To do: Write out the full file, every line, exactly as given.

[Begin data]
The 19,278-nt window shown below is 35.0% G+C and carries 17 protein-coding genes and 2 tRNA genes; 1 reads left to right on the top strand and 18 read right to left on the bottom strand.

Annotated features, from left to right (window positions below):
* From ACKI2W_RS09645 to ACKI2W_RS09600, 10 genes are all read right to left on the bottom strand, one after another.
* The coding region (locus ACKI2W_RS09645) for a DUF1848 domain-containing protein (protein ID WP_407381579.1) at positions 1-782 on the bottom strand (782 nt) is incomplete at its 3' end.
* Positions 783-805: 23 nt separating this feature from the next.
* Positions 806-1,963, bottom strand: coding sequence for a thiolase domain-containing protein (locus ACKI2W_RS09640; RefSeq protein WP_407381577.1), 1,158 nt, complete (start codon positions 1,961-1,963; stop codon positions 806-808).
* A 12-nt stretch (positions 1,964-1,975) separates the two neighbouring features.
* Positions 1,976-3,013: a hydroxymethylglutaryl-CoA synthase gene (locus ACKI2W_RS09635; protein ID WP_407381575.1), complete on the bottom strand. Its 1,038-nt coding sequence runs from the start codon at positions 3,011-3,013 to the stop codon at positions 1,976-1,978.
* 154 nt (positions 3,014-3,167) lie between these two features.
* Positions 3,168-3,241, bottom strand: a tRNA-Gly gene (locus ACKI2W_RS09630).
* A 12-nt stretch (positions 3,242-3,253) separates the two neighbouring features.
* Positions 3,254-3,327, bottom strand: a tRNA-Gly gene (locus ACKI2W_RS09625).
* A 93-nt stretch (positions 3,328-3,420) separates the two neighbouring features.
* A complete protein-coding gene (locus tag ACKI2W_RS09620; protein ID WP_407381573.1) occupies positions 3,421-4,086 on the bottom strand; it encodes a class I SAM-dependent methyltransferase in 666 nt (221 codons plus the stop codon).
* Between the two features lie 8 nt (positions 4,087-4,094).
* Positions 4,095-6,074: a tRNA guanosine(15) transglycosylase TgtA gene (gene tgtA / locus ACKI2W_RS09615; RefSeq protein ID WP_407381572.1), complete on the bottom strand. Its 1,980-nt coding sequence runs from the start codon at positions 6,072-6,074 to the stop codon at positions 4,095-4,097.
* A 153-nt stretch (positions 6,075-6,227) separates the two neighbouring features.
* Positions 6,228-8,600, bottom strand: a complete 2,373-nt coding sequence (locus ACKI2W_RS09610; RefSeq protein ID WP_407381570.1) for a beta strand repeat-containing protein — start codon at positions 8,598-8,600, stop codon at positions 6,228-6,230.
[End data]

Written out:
The 19,278-nt window shown below is 35.0% G+C and carries 17 protein-coding genes and 2 tRNA genes; 1 reads left to right on the top strand and 18 read right to left on the bottom strand.

Annotated features, from left to right (window positions below):
* From ACKI2W_RS09645 to ACKI2W_RS09600, 10 genes are all read right to left on the bottom strand, one after another.
* The coding region (locus ACKI2W_RS09645) for a DUF1848 domain-containing protein (protein ID WP_407381579.1) at positions 1-782 on the bottom strand (782 nt) is incomplete at its 3' end.
* Positions 783-805: 23 nt separating this feature from the next.
* Positions 806-1,963, bottom strand: coding sequence for a thiolase domain-containing protein (locus ACKI2W_RS09640; RefSeq protein WP_407381577.1), 1,158 nt, complete (start codon positions 1,961-1,963; stop codon positions 806-808).
* A 12-nt stretch (positions 1,964-1,975) separates the two neighbouring features.
* Positions 1,976-3,013: a hydroxymethylglutaryl-CoA synthase gene (locus ACKI2W_RS09635; protein ID WP_407381575.1), complete on the bottom strand. Its 1,038-nt coding sequence runs from the start codon at positions 3,011-3,013 to the stop codon at positions 1,976-1,978.
* 154 nt (positions 3,014-3,167) lie between these two features.
* Positions 3,168-3,241, bottom strand: a tRNA-Gly gene (locus ACKI2W_RS09630).
* A 12-nt stretch (positions 3,242-3,253) separates the two neighbouring features.
* Positions 3,254-3,327, bottom strand: a tRNA-Gly gene (locus ACKI2W_RS09625).
* A 93-nt stretch (positions 3,328-3,420) separates the two neighbouring features.
* A complete protein-coding gene (locus tag ACKI2W_RS09620; protein ID WP_407381573.1) occupies positions 3,421-4,086 on the bottom strand; it encodes a class I SAM-dependent methyltransferase in 666 nt (221 codons plus the stop codon).
* Between the two features lie 8 nt (positions 4,087-4,094).
* Positions 4,095-6,074: a tRNA guanosine(15) transglycosylase TgtA gene (gene tgtA / locus ACKI2W_RS09615; RefSeq protein ID WP_407381572.1), complete on the bottom strand. Its 1,980-nt coding sequence runs from the start codon at positions 6,072-6,074 to the stop codon at positions 4,095-4,097.
* A 153-nt stretch (positions 6,075-6,227) separates the two neighbouring features.
* Positions 6,228-8,600, bottom strand: a complete 2,373-nt coding sequence (locus ACKI2W_RS09610; RefSeq protein ID WP_407381570.1) for a beta strand repeat-containing protein — start codon at positions 8,598-8,600, stop codon at positions 6,228-6,230.